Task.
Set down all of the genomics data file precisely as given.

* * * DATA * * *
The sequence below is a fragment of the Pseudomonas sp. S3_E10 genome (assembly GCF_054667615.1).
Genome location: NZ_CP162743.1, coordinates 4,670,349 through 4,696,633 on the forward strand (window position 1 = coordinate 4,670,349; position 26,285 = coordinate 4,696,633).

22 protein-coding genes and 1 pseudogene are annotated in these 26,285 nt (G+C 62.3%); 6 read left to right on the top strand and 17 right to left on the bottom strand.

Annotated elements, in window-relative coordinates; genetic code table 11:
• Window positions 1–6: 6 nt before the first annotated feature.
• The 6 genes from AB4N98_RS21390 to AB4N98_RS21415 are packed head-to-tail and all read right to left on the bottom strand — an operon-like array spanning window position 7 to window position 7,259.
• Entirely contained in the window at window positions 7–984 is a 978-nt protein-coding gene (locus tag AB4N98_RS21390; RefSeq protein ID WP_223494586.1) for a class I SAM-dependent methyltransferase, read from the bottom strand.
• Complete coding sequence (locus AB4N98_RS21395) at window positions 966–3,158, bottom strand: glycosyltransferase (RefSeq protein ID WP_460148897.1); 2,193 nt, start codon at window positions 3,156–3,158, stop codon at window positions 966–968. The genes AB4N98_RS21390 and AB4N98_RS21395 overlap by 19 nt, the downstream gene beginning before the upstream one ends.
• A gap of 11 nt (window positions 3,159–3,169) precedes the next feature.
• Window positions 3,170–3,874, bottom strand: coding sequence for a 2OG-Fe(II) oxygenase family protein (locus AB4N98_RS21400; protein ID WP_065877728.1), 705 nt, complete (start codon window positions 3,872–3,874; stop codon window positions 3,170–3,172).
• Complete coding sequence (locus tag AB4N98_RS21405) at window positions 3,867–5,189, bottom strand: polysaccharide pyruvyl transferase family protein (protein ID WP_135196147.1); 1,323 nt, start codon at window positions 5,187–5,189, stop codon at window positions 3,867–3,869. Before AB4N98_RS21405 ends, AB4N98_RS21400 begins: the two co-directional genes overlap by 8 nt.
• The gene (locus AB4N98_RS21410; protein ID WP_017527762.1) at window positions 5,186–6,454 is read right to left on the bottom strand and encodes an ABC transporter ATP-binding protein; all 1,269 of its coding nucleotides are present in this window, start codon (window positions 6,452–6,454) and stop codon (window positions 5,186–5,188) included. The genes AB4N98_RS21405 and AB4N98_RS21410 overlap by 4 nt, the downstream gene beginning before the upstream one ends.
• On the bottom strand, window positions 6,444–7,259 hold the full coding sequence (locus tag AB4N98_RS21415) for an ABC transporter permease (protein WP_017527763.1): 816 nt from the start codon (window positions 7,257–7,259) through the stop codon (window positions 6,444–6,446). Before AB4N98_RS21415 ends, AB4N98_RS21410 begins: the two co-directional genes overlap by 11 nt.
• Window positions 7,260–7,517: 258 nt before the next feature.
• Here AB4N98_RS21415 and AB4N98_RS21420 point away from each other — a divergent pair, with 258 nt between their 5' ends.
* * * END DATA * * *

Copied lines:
The sequence below is a fragment of the Pseudomonas sp. S3_E10 genome (assembly GCF_054667615.1).
Genome location: NZ_CP162743.1, coordinates 4,670,349 through 4,696,633 on the forward strand (window position 1 = coordinate 4,670,349; position 26,285 = coordinate 4,696,633).

22 protein-coding genes and 1 pseudogene are annotated in these 26,285 nt (G+C 62.3%); 6 read left to right on the top strand and 17 right to left on the bottom strand.

Annotated elements, in window-relative coordinates; genetic code table 11:
• Window positions 1–6: 6 nt before the first annotated feature.
• The 6 genes from AB4N98_RS21390 to AB4N98_RS21415 are packed head-to-tail and all read right to left on the bottom strand — an operon-like array spanning window position 7 to window position 7,259.
• Entirely contained in the window at window positions 7–984 is a 978-nt protein-coding gene (locus tag AB4N98_RS21390; RefSeq protein ID WP_223494586.1) for a class I SAM-dependent methyltransferase, read from the bottom strand.
• Complete coding sequence (locus AB4N98_RS21395) at window positions 966–3,158, bottom strand: glycosyltransferase (RefSeq protein ID WP_460148897.1); 2,193 nt, start codon at window positions 3,156–3,158, stop codon at window positions 966–968. The genes AB4N98_RS21390 and AB4N98_RS21395 overlap by 19 nt, the downstream gene beginning before the upstream one ends.
• A gap of 11 nt (window positions 3,159–3,169) precedes the next feature.
• Window positions 3,170–3,874, bottom strand: coding sequence for a 2OG-Fe(II) oxygenase family protein (locus AB4N98_RS21400; protein ID WP_065877728.1), 705 nt, complete (start codon window positions 3,872–3,874; stop codon window positions 3,170–3,172).
• Complete coding sequence (locus tag AB4N98_RS21405) at window positions 3,867–5,189, bottom strand: polysaccharide pyruvyl transferase family protein (protein ID WP_135196147.1); 1,323 nt, start codon at window positions 5,187–5,189, stop codon at window positions 3,867–3,869. Before AB4N98_RS21405 ends, AB4N98_RS21400 begins: the two co-directional genes overlap by 8 nt.
• The gene (locus AB4N98_RS21410; protein ID WP_017527762.1) at window positions 5,186–6,454 is read right to left on the bottom strand and encodes an ABC transporter ATP-binding protein; all 1,269 of its coding nucleotides are present in this window, start codon (window positions 6,452–6,454) and stop codon (window positions 5,186–5,188) included. The genes AB4N98_RS21405 and AB4N98_RS21410 overlap by 4 nt, the downstream gene beginning before the upstream one ends.
• On the bottom strand, window positions 6,444–7,259 hold the full coding sequence (locus tag AB4N98_RS21415) for an ABC transporter permease (protein WP_017527763.1): 816 nt from the start codon (window positions 7,257–7,259) through the stop codon (window positions 6,444–6,446). Before AB4N98_RS21415 ends, AB4N98_RS21410 begins: the two co-directional genes overlap by 11 nt.
• Window positions 7,260–7,517: 258 nt before the next feature.
• Here AB4N98_RS21415 and AB4N98_RS21420 point away from each other — a divergent pair, with 258 nt between their 5' ends.